Film. Just when you think you’re out… it pulls you back in. and dies.
or “Shooting Polaroid film and the demise of B&W.”
What is it about instagram? Is it the sharing? Probably. But it also makes photos look cool. Before instagram was Polaroid. If you’re old enough to remember the little bubble flash sticks you probably remember how cool they seemed. I was super impressed by them when I was a kid. I never did own a Polaroid… until now anyway.
Amie has this beat up, duct taped, 70’s relic called a Polaroid Land Camera. It is old enough that it has a bellows (the accordion looking paper between the lens and body). I think she said she spent 40 cents on it at a yard sale. Getting the battery for it was a multi-week saga. But, when it happened it was sort of amazing. Super cool photos. We immediately put it away for a couple of years.
I don’t remember why we took it out again but I think it had everything to do with the large(ish) format style of photo it takes. It’s almost a 4×5. There is something magic about the larger formats. Don’t bother explaining to me how there really isn’t anything technically that would make it true – in my placebo driven world all I can tell you is that it looks different. At its essence it makes me shoot differently. And that is all that matters.
So, we photographed an engagement entirely on this little tested medium. It was incredibly fun. Amie was walking around holding a hot-light on a stick and I was moving around taking photos. It could have been 1969 based on the technology we were using. And why not. It was awesome. Not Hendrix and Woodstock awesome but at least on par with a cold drink at the end of a hot day. It was different, and refreshing, and yet somehow soothing and familiar.
It helps that the film is ISO 3000. ISO 3000! Shooting a black cat in a dark room ISO. Shooting in a crappily lit restaurant and making it look half-decent ISO.
I stole this digital file from Chris’ facebook. He took a picture of my Polaroids of Amie and him in a restaurant. It looks good! Really good.
Now it isn’t magic; I had some help. Specifically I upped the game on the gear after the engagement shoot. The Land Camera is full auto with some exposure control. But it feels a lot like driving in automatic. It will get you there but it lacks gusto.
In anticipation of shooting a full wedding we acquired, from sources near and far, bits and pieces of the Polaroid 600SE. A beautiful block of a camera. Interchangeable backs, interchangeable lenses, and full-manual. I also picked up a light meter from 1986 that fits the aesthetic and works surprisingly well. I had been second-guessing my beautiful Sekonic 358, but it turns out I should have shown more faith as the two meters line up exactly. My thanks to Albert (@ Hunts Camera) for the second meter.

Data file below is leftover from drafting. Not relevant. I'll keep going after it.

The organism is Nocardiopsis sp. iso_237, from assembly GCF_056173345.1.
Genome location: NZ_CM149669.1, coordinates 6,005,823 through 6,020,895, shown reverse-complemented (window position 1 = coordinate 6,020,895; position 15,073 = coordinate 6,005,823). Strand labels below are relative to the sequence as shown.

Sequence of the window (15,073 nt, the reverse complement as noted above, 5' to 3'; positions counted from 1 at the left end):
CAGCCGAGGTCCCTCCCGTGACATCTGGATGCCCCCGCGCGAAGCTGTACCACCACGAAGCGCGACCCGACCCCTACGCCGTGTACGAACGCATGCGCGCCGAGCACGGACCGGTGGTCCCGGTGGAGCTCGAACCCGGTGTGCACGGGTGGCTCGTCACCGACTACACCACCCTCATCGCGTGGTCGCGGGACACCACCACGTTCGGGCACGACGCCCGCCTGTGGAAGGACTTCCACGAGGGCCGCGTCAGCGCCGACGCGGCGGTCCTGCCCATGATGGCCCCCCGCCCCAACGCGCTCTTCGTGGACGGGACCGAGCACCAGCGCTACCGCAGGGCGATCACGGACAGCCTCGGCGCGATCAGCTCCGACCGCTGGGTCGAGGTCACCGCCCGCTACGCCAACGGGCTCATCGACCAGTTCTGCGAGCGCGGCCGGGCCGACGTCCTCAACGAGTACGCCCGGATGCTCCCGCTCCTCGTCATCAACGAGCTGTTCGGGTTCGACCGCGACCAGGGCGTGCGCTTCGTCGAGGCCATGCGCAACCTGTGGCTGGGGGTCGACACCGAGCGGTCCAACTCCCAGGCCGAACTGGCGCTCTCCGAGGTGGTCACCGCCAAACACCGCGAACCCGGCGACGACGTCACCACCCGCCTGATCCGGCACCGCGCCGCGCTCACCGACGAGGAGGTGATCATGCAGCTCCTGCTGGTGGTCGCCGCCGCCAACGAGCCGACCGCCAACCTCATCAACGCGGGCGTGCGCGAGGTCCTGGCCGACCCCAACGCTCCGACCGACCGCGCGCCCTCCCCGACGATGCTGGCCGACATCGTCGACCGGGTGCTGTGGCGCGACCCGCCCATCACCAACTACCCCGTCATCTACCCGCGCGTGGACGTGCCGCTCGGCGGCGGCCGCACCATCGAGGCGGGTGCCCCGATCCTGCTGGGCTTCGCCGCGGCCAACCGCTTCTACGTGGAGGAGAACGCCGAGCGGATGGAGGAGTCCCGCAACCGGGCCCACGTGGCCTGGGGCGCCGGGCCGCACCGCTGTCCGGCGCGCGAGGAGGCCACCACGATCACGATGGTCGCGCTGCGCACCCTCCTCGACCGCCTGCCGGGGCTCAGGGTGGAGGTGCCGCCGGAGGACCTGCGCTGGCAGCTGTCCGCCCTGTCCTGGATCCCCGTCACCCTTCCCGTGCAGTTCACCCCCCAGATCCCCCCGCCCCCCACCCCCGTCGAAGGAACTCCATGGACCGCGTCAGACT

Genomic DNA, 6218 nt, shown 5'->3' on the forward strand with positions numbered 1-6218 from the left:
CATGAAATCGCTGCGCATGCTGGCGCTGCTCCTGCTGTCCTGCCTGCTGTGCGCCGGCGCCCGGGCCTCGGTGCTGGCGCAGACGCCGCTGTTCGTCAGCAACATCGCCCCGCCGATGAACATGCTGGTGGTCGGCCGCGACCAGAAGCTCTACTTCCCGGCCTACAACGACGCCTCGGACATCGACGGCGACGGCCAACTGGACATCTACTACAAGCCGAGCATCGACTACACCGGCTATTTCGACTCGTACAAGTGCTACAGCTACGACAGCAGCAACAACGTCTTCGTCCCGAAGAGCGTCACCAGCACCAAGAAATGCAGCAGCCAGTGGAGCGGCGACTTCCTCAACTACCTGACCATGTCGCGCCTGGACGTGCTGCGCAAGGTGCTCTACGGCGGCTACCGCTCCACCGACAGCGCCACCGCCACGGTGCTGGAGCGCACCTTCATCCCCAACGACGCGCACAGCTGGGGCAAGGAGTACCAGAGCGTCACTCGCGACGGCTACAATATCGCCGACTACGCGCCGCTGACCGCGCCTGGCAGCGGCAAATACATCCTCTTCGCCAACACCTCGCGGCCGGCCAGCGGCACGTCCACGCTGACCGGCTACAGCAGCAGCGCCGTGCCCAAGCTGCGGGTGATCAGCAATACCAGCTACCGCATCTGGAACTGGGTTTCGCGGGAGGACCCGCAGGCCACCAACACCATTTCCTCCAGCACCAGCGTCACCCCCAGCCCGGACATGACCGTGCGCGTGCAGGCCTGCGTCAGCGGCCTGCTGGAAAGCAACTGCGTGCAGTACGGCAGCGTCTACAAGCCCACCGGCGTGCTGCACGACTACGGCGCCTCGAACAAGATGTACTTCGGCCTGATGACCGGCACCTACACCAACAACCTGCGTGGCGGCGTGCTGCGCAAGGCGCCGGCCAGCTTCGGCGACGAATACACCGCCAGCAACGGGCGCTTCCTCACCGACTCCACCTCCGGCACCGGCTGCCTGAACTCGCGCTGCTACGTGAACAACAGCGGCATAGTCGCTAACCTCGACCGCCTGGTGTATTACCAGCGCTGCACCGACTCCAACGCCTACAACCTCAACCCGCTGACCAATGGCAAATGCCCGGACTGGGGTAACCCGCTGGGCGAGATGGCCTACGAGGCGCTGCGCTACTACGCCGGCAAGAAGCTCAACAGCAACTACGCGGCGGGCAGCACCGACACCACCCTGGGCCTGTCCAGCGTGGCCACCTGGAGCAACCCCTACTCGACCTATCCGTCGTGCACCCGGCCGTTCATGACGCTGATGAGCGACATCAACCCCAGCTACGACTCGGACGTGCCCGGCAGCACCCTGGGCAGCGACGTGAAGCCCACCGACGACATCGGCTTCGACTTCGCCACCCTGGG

And so we photographed the wedding. We basked in the glory of beautiful B&W and color with instant gratification. And put the camera away for the last three months. I’ve been waiting to update the blog and put it out there that we are shooting film again. But… there is a sad problem.
The beautiful Fuji 3000B B&W film I feel I have only just discovered has been discontinued. I call it Polaroid but Polaroid stopped making film years ago and we use a Fuji branded instant film. We caught wind of it early and acquired a reasonable stock of it. But, the prices are already double now and I suspect it will rapidly disappear. We’re still going to acquire more from far away lands. We’ll ration ourselves. We may also start shooting other B&W films. We may even start working in our darkroom again. That and we can still keep shooting color. Color isn’t going away. Yet.
My thanks to Andy and Maria who encouraged us to explore and play with their wedding shoot. Their engagement is a couple of posts lower down.
I love this last photo when it’s shown big. I love the little flowers and the whole scene rendered B&W. Now, as a note – we did shoot this wedding digitally too. Amie was on digital duty and those photos are pretty… just not the same. Sometimes its the flaws that bring the character out in an image (or at least that’s what I tell myself when I look at Amie’s photos and mine side by side and mine have the flaws). Think positive.